Focus on character over plot. I think this is the oldest, and most over-used, writing advice, besides ye olde nugget of, “if you want to be a writer then you need to write and everything else takes care of itself.” But it’s true. Both are true. Once you have committed to writing, what’s next? Create compelling characters. Obviously plot matters, but depending on who you listen to, there are anywhere from 3 to 33 story arcs. That’s really about it. So great stories come from the infinite amount of characters that can be created. Yes, one character might be only slightly different from another because they carry an old photograph in their wallet instead of a cut out from the newspaper, but that one difference could mean everything, depending on how you use it.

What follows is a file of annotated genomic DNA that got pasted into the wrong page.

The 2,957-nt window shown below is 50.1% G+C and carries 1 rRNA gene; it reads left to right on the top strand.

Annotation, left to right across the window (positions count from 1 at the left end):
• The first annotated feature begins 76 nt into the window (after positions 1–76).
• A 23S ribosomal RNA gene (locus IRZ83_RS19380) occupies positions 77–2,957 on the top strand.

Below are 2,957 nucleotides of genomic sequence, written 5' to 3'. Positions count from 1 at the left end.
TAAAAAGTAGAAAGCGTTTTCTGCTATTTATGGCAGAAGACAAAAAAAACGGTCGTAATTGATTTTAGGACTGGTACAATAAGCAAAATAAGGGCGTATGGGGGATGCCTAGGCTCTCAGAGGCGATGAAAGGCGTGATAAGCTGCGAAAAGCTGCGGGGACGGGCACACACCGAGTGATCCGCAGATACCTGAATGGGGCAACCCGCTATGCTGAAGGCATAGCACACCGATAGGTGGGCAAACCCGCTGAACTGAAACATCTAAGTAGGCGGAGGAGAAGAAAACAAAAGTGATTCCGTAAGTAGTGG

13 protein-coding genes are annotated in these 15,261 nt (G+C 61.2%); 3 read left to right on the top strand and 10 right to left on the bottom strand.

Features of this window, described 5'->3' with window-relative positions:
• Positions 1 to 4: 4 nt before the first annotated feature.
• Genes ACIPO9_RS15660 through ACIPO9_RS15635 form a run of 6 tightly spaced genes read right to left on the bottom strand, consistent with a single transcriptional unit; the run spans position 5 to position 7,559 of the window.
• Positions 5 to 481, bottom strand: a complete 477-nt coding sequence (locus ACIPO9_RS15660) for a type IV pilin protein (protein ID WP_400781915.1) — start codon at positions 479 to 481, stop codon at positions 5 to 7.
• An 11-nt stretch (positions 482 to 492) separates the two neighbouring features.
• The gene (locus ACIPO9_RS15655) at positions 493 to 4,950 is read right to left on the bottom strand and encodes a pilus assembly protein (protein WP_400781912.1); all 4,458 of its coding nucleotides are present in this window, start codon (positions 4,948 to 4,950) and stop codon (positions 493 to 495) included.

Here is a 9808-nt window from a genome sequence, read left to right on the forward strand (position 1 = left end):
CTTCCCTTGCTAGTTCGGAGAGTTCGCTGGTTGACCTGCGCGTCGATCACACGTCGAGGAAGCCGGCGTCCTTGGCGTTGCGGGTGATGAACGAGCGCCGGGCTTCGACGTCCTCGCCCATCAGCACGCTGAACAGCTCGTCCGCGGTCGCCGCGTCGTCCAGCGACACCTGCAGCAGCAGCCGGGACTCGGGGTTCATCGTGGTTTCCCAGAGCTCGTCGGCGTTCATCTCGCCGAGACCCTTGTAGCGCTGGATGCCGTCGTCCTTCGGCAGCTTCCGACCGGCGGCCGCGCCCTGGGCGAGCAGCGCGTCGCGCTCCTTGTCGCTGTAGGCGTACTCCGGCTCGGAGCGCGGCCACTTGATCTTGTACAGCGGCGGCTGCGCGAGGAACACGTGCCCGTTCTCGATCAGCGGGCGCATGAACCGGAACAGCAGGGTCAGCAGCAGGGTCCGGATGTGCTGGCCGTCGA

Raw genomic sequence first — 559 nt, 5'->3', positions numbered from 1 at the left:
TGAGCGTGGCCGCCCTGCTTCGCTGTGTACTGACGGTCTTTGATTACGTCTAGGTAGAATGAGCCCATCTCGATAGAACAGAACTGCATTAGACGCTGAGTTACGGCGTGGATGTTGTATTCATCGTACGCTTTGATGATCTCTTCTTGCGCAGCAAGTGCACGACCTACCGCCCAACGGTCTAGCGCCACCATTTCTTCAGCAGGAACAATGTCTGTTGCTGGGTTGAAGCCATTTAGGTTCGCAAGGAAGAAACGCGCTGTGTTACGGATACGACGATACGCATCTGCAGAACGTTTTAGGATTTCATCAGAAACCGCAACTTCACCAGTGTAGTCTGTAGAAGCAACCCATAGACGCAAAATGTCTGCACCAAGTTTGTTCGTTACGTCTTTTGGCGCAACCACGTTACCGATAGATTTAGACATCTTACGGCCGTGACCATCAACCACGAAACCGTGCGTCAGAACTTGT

Character(s) beget plot(s). What one character does in one story could and should be completely different from what another character would do in the same story. Thus, you might have the same plot but it changes with what the characters decide to do.
Have you ever read or watched a story and felt some dissonence about a character’s decision? I would argue that is because the character(s) acted outside of their established pattern of behaviour for the sake of saving the plot. The elements of the story don’t jive, thus leaving the reader or viewer ill-at-ease with the story they are experiencing. The writer sacrificed the beauty of his or her original character for the contrived beauty of the unoriginal plot. There are also many other reasons why the story wasn’t viewed favourably, and I would argue that a lot of those have to do with the perspective of the reader/viewer, but I think the majority of the time it is because the plot drove the characters as opposed to the characters – the living and breathing aspects of the story – driving the plot.
And that’s all I really have to say about that. At least until the next time I post about it in 2015.